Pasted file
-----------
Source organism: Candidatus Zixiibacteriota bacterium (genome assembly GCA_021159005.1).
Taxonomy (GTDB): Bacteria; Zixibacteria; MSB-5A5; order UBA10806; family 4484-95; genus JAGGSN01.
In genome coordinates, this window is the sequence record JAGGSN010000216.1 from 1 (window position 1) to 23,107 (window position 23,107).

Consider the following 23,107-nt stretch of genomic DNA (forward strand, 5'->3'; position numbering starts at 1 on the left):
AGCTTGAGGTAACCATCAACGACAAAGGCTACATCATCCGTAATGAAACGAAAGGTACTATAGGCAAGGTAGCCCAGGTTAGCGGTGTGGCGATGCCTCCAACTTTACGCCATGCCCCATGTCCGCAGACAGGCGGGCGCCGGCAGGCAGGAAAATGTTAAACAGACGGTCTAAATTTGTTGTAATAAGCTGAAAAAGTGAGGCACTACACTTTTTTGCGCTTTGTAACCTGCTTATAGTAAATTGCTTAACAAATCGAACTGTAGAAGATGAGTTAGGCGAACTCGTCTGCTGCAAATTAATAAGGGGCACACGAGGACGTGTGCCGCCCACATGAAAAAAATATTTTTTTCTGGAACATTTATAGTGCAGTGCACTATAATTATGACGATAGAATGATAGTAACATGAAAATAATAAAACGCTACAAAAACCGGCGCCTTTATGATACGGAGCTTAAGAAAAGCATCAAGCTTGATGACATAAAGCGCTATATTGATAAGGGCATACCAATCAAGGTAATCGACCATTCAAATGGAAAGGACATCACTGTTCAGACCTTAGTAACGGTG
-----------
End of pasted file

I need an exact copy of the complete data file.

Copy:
Source organism: Candidatus Zixiibacteriota bacterium (genome assembly GCA_021159005.1).
Taxonomy (GTDB): Bacteria; Zixibacteria; MSB-5A5; order UBA10806; family 4484-95; genus JAGGSN01.
In genome coordinates, this window is the sequence record JAGGSN010000216.1 from 1 (window position 1) to 23,107 (window position 23,107).

Consider the following 23,107-nt stretch of genomic DNA (forward strand, 5'->3'; position numbering starts at 1 on the left):
AGCTTGAGGTAACCATCAACGACAAAGGCTACATCATCCGTAATGAAACGAAAGGTACTATAGGCAAGGTAGCCCAGGTTAGCGGTGTGGCGATGCCTCCAACTTTACGCCATGCCCCATGTCCGCAGACAGGCGGGCGCCGGCAGGCAGGAAAATGTTAAACAGACGGTCTAAATTTGTTGTAATAAGCTGAAAAAGTGAGGCACTACACTTTTTTGCGCTTTGTAACCTGCTTATAGTAAATTGCTTAACAAATCGAACTGTAGAAGATGAGTTAGGCGAACTCGTCTGCTGCAAATTAATAAGGGGCACACGAGGACGTGTGCCGCCCACATGAAAAAAATATTTTTTTCTGGAACATTTATAGTGCAGTGCACTATAATTATGACGATAGAATGATAGTAACATGAAAATAATAAAACGCTACAAAAACCGGCGCCTTTATGATACGGAGCTTAAGAAAAGCATCAAGCTTGATGACATAAAGCGCTATATTGATAAGGGCATACCAATCAAGGTAATCGACCATTCAAATGGAAAGGACATCACTGTTCAGACCTTAGTAACGGTG